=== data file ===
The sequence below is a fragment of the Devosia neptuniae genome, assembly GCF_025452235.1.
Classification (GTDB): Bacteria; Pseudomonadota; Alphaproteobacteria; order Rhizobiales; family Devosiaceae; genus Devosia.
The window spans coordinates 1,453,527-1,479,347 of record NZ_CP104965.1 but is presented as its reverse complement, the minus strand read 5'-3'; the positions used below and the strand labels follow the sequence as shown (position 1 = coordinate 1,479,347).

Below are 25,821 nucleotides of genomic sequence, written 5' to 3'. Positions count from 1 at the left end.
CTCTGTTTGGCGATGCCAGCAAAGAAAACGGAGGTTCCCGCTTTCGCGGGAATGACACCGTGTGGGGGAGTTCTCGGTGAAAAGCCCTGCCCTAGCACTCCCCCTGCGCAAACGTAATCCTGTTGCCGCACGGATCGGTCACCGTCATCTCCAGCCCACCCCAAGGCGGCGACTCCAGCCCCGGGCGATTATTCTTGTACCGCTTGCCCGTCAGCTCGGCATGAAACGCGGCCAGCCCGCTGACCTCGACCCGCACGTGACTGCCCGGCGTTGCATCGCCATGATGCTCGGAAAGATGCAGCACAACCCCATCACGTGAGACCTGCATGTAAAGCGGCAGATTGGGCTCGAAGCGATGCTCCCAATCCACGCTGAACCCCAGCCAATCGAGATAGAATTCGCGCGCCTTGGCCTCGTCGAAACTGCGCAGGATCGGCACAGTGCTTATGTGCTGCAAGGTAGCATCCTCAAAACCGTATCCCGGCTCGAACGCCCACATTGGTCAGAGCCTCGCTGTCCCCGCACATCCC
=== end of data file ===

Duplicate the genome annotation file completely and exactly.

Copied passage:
The sequence below is a fragment of the Devosia neptuniae genome, assembly GCF_025452235.1.
Classification (GTDB): Bacteria; Pseudomonadota; Alphaproteobacteria; order Rhizobiales; family Devosiaceae; genus Devosia.
The window spans coordinates 1,453,527-1,479,347 of record NZ_CP104965.1 but is presented as its reverse complement, the minus strand read 5'-3'; the positions used below and the strand labels follow the sequence as shown (position 1 = coordinate 1,479,347).

Below are 25,821 nucleotides of genomic sequence, written 5' to 3'. Positions count from 1 at the left end.
CTCTGTTTGGCGATGCCAGCAAAGAAAACGGAGGTTCCCGCTTTCGCGGGAATGACACCGTGTGGGGGAGTTCTCGGTGAAAAGCCCTGCCCTAGCACTCCCCCTGCGCAAACGTAATCCTGTTGCCGCACGGATCGGTCACCGTCATCTCCAGCCCACCCCAAGGCGGCGACTCCAGCCCCGGGCGATTATTCTTGTACCGCTTGCCCGTCAGCTCGGCATGAAACGCGGCCAGCCCGCTGACCTCGACCCGCACGTGACTGCCCGGCGTTGCATCGCCATGATGCTCGGAAAGATGCAGCACAACCCCATCACGTGAGACCTGCATGTAAAGCGGCAGATTGGGCTCGAAGCGATGCTCCCAATCCACGCTGAACCCCAGCCAATCGAGATAGAATTCGCGCGCCTTGGCCTCGTCGAAACTGCGCAGGATCGGCACAGTGCTTATGTGCTGCAAGGTAGCATCCTCAAAACCGTATCCCGGCTCGAACGCCCACATTGGTCAGAGCCTCGCTGTCCCCGCACATCCC